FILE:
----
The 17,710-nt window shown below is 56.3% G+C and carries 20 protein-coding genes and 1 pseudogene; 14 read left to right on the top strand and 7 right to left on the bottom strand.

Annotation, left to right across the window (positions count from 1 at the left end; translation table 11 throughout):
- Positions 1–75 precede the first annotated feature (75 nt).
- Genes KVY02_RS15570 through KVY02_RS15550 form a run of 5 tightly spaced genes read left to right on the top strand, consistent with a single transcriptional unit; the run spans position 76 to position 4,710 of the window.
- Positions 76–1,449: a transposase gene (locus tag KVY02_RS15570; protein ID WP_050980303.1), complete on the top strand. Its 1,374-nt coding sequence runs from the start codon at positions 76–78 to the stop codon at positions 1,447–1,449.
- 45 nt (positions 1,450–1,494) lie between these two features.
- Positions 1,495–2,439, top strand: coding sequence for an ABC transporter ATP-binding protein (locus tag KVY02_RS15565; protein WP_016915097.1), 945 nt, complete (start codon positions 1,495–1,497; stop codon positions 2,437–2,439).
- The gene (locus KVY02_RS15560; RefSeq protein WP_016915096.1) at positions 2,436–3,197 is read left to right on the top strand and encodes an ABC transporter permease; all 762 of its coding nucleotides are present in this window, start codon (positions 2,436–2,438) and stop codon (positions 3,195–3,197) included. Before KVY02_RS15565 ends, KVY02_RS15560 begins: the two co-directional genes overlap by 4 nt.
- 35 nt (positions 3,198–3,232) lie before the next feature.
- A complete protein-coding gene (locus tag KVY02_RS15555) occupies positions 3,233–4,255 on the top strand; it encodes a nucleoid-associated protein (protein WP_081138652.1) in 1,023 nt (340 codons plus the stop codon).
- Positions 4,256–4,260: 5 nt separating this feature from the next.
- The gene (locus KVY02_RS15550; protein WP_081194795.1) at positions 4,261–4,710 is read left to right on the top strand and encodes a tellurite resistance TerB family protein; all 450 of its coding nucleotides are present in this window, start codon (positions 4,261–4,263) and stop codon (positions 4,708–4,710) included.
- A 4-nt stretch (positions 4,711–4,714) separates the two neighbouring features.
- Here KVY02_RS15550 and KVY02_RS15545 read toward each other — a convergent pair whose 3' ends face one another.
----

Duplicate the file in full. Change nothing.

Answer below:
The 17,710-nt window shown below is 56.3% G+C and carries 20 protein-coding genes and 1 pseudogene; 14 read left to right on the top strand and 7 right to left on the bottom strand.

Annotation, left to right across the window (positions count from 1 at the left end; translation table 11 throughout):
- Positions 1–75 precede the first annotated feature (75 nt).
- Genes KVY02_RS15570 through KVY02_RS15550 form a run of 5 tightly spaced genes read left to right on the top strand, consistent with a single transcriptional unit; the run spans position 76 to position 4,710 of the window.
- Positions 76–1,449: a transposase gene (locus tag KVY02_RS15570; protein ID WP_050980303.1), complete on the top strand. Its 1,374-nt coding sequence runs from the start codon at positions 76–78 to the stop codon at positions 1,447–1,449.
- 45 nt (positions 1,450–1,494) lie between these two features.
- Positions 1,495–2,439, top strand: coding sequence for an ABC transporter ATP-binding protein (locus tag KVY02_RS15565; protein WP_016915097.1), 945 nt, complete (start codon positions 1,495–1,497; stop codon positions 2,437–2,439).
- The gene (locus KVY02_RS15560; RefSeq protein WP_016915096.1) at positions 2,436–3,197 is read left to right on the top strand and encodes an ABC transporter permease; all 762 of its coding nucleotides are present in this window, start codon (positions 2,436–2,438) and stop codon (positions 3,195–3,197) included. Before KVY02_RS15565 ends, KVY02_RS15560 begins: the two co-directional genes overlap by 4 nt.
- 35 nt (positions 3,198–3,232) lie before the next feature.
- A complete protein-coding gene (locus tag KVY02_RS15555) occupies positions 3,233–4,255 on the top strand; it encodes a nucleoid-associated protein (protein WP_081138652.1) in 1,023 nt (340 codons plus the stop codon).
- Positions 4,256–4,260: 5 nt separating this feature from the next.
- The gene (locus KVY02_RS15550; protein WP_081194795.1) at positions 4,261–4,710 is read left to right on the top strand and encodes a tellurite resistance TerB family protein; all 450 of its coding nucleotides are present in this window, start codon (positions 4,261–4,263) and stop codon (positions 4,708–4,710) included.
- A 4-nt stretch (positions 4,711–4,714) separates the two neighbouring features.
- Here KVY02_RS15550 and KVY02_RS15545 read toward each other — a convergent pair whose 3' ends face one another.